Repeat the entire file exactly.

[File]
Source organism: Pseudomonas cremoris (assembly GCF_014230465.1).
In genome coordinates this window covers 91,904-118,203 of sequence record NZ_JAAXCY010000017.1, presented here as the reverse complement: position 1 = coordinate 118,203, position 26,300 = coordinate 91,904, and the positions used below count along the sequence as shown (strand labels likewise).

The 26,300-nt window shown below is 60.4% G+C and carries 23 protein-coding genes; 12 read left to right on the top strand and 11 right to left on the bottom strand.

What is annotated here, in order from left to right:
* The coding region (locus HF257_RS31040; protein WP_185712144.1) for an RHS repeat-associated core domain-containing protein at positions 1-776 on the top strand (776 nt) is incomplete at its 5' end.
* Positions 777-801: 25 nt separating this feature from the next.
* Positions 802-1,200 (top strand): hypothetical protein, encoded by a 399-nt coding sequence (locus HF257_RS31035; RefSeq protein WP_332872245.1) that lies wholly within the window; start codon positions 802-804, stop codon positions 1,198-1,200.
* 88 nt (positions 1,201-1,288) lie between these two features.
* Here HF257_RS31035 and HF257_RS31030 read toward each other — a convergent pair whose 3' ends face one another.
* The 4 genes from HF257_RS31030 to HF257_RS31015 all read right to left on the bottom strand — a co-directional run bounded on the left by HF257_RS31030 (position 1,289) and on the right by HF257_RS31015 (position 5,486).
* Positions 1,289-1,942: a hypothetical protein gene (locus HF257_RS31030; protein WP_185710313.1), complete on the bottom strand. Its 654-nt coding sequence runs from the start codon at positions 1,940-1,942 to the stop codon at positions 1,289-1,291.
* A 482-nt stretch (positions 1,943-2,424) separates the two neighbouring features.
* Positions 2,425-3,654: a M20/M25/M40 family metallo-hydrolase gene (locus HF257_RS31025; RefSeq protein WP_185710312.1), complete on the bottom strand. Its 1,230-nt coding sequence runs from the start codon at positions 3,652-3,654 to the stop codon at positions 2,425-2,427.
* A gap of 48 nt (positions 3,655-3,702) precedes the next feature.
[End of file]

Source organism: Pseudomonas cremoris (assembly GCF_014230465.1).
In genome coordinates this window covers 91,904-118,203 of sequence record NZ_JAAXCY010000017.1, presented here as the reverse complement: position 1 = coordinate 118,203, position 26,300 = coordinate 91,904, and the positions used below count along the sequence as shown (strand labels likewise).

The 26,300-nt window shown below is 60.4% G+C and carries 23 protein-coding genes; 12 read left to right on the top strand and 11 right to left on the bottom strand.

What is annotated here, in order from left to right:
* The coding region (locus HF257_RS31040; protein WP_185712144.1) for an RHS repeat-associated core domain-containing protein at positions 1-776 on the top strand (776 nt) is incomplete at its 5' end.
* Positions 777-801: 25 nt separating this feature from the next.
* Positions 802-1,200 (top strand): hypothetical protein, encoded by a 399-nt coding sequence (locus HF257_RS31035; RefSeq protein WP_332872245.1) that lies wholly within the window; start codon positions 802-804, stop codon positions 1,198-1,200.
* 88 nt (positions 1,201-1,288) lie between these two features.
* Here HF257_RS31035 and HF257_RS31030 read toward each other — a convergent pair whose 3' ends face one another.
* The 4 genes from HF257_RS31030 to HF257_RS31015 all read right to left on the bottom strand — a co-directional run bounded on the left by HF257_RS31030 (position 1,289) and on the right by HF257_RS31015 (position 5,486).
* Positions 1,289-1,942: a hypothetical protein gene (locus HF257_RS31030; protein WP_185710313.1), complete on the bottom strand. Its 654-nt coding sequence runs from the start codon at positions 1,940-1,942 to the stop codon at positions 1,289-1,291.
* A 482-nt stretch (positions 1,943-2,424) separates the two neighbouring features.
* Positions 2,425-3,654: a M20/M25/M40 family metallo-hydrolase gene (locus HF257_RS31025; RefSeq protein WP_185710312.1), complete on the bottom strand. Its 1,230-nt coding sequence runs from the start codon at positions 3,652-3,654 to the stop codon at positions 2,425-2,427.
* A gap of 48 nt (positions 3,655-3,702) precedes the next feature.